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Animal charity backs sky lantern and helium balloon ban


Airborne objects present a danger to vulnerable animals and pets

A charity is backing a North Lanarkshire Council vote proposing on proposals a ban on sky lanterns and helium balloons.

The Council’s Environment and Climate Change Committee will vote on 1 May on proposals “to prohibit the release of sky lanterns and helium balloons from all council land and premises and from council licensed events”.

If passed North Lanarkshire will become the latest council to support Animal Concern’s campaign to ban the release of sky lanterns and helium balloons in Scotland and across the UK.

Animal welfare groups, including Animal Concern have long argued for restrictions on the release of lanterns and balloons. They are joined by a diverse range of organisations not limited to the Fire and Rescue Service, the National Farmers Union, Keep Scotland Beautiful, the Civil Aviation Authority, the Marine Conservation Society, and MPs and MSPs of all political parties.

Ahead of the vote Animal Concern spokesperson Graeme Corbett said: “We are delighted after some months of discussion that this important step forward is now coming to a vote.”

“We are strongly urging councillors to take this opportunity to show animal life matters and to vote to protect North Lanarkshire’s - and it’s neighbours - natural and built environment.”

“Sky lanterns and helium balloons are a risk to both and passing these proposals would be voting to protect animal welfare. We are cautiously optimistic.”

“If, as we hope, another local authority in Scotland recognises the risks sky lanterns and helium balloons pose, and the closer we get to our aspiration of 32 out of 32 local authorities in Scotland, pressure is bound to build on the Scottish and UK governments to act.”

“More and more local authorities are using the powers they have to do what they can. We’re approaching the point where Holyrood and Westminster must recognise their responsibility. Local governments like North Lanarkshire across the UK have shown leadership. It’s time parliamentarians did the same.”

Vice Convenor of the Environment and Climate Change Committee Councillor James McPhilemy (Scottish Labour, Cumbernauld South) said:

“We are pleased to support Animal Concern’s campaign. We share their view that releasing sky lanterns and helium balloons is a risk not worth taking to protect wildlife, household pets, and farmed animals.”

“As councillors we have a duty to do what we can to safeguard animal welfare insofar as we can and to tackle avoidable fire hazards. These measures go some way to achieving that.”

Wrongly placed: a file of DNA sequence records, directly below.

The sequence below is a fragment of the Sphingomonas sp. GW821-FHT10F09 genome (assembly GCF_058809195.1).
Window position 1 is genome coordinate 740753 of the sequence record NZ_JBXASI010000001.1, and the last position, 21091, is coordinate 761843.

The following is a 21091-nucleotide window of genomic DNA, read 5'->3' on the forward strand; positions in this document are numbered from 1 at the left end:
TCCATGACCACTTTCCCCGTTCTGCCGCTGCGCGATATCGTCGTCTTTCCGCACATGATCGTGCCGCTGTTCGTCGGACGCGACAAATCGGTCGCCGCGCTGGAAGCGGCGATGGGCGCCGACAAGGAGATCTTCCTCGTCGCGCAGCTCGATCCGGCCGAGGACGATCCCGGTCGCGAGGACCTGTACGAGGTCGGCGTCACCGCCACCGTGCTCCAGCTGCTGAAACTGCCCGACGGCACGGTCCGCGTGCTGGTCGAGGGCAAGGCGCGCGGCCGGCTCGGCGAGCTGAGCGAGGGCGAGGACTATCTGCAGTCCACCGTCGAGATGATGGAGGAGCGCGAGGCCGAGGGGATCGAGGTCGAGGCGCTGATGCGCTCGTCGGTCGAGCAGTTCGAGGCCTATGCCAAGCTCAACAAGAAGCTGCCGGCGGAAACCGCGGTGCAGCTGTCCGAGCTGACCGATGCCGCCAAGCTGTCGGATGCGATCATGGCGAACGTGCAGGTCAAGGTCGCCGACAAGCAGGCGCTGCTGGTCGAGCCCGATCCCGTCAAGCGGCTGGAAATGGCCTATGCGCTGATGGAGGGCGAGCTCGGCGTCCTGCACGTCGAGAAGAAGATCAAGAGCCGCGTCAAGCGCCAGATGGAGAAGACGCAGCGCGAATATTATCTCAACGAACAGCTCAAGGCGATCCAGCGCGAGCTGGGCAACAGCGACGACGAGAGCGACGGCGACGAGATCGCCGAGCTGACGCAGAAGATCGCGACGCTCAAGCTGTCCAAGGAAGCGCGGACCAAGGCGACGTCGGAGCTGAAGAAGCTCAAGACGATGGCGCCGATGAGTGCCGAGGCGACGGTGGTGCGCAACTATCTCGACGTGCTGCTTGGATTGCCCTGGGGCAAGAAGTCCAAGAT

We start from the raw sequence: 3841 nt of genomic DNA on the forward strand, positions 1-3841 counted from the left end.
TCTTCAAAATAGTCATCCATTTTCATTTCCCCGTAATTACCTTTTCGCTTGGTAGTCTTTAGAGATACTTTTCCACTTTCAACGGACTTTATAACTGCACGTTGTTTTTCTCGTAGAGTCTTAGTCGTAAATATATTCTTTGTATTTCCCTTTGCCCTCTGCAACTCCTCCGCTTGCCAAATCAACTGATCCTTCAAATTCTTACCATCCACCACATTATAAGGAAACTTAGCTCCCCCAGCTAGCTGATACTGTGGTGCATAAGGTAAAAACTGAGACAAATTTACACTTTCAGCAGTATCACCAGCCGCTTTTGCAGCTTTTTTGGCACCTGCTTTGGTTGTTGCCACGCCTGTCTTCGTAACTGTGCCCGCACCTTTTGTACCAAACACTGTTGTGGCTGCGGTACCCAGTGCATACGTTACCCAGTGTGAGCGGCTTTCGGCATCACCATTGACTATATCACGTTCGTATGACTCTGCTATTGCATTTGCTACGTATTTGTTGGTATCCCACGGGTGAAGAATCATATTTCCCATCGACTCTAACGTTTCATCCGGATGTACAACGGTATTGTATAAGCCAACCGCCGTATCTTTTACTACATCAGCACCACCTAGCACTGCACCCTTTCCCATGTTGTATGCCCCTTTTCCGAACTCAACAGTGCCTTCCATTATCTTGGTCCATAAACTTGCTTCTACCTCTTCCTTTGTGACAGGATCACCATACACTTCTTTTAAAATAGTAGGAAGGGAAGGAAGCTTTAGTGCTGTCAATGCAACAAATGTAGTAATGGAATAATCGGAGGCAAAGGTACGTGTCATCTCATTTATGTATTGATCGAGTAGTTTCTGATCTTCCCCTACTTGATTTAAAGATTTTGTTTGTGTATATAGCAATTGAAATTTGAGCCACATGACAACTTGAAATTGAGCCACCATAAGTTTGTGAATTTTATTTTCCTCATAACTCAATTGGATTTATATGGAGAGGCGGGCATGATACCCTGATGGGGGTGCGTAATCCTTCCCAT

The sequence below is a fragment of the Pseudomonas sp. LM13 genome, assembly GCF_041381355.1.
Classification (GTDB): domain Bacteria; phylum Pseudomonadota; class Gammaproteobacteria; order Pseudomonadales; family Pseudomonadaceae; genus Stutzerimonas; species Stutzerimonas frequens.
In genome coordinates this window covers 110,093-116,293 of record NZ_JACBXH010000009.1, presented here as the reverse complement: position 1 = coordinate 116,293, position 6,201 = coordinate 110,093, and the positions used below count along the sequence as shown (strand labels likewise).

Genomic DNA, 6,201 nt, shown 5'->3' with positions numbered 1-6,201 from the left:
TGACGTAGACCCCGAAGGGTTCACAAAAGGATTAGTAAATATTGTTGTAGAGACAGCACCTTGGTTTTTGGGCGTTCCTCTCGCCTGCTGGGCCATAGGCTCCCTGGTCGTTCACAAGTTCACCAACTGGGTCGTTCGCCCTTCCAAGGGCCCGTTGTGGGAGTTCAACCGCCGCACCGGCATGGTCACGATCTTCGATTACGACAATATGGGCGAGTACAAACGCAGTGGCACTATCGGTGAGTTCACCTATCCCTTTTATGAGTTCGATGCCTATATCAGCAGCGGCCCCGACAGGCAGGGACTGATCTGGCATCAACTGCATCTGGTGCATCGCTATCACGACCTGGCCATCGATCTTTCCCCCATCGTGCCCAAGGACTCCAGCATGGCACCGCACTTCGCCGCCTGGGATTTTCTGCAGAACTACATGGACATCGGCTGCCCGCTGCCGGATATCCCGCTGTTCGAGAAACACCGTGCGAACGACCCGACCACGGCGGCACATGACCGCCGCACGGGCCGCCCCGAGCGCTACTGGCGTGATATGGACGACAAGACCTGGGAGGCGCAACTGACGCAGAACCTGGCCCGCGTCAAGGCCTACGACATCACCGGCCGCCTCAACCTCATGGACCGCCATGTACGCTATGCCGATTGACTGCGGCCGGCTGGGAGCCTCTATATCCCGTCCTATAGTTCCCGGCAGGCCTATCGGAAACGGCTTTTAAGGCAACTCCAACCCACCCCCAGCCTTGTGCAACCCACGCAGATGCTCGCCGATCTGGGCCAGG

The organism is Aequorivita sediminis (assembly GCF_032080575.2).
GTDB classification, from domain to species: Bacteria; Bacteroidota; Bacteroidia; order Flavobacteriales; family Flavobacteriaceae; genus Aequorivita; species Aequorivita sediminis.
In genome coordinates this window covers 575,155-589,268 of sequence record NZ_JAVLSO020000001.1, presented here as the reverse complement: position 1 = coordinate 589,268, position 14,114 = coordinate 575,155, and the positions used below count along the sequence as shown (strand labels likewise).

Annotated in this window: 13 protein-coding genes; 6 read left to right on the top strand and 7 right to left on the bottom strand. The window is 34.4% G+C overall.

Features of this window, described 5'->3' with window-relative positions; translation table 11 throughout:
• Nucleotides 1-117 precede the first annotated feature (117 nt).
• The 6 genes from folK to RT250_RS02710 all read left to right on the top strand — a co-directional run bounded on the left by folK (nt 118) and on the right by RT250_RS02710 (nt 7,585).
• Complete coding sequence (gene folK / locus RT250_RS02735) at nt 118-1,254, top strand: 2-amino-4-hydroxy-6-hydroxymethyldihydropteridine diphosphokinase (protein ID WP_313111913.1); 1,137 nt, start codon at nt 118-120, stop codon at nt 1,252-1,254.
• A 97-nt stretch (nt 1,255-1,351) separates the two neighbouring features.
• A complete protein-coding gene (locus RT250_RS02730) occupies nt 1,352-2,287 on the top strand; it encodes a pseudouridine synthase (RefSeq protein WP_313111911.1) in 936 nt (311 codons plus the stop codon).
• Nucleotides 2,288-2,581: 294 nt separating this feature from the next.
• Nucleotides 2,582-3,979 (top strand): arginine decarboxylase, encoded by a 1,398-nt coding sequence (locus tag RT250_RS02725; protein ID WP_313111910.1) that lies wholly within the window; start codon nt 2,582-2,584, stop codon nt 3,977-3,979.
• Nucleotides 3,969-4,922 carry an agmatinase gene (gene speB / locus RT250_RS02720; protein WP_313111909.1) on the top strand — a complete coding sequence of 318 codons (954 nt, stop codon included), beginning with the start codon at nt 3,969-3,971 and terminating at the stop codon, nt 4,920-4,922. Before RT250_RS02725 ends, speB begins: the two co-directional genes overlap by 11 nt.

“We are saying to the people of North Lanarkshire and beyond to consider the consequences of releasing lanterns and balloons once the initial spectacle disappears over the horizon. What goes up must come down and these are both a real hazard when they do”.

The dangers associated with sky lanterns and helium balloons are ingestion and as a fire hazard in the case of lanterns.

Animals will attempt to eat grounded lanterns or helium balloons. This carries the risk of becoming lodged in the oesophagus causing death by asphyxiation.

Sky lanterns are made from a bamboo frame and wire. Should they be damaged on landing if ingested can perforate flesh or internal organs leading to organ failure or internal bleeding. Both are likely to be fatal if untreated.

Releasing a sky lantern or lanterns is releasing a naked flame. In the event the flame is not fully extinguished represents a fire hazard wherever they land. This risk is heightened during the drier summer months.

An additional risk is entanglement in a lantern’s wire frame. In addition to death caused by dehydration and starvation, an entangled animal is at risk of predation similar to the risks associated with snares (recently banned by the Wildlife Management and Muirburn Act).

Both lanterns and helium balloons are uncontrollable. Their final landing place is contingent on wind speed, direction, and fuel source. This is a risk in and of itself as well as delayed littering.

Whilst sky lantern and helium balloons undoubtedly provide an attractive visual spectacle, their dangers outweigh their benefits.



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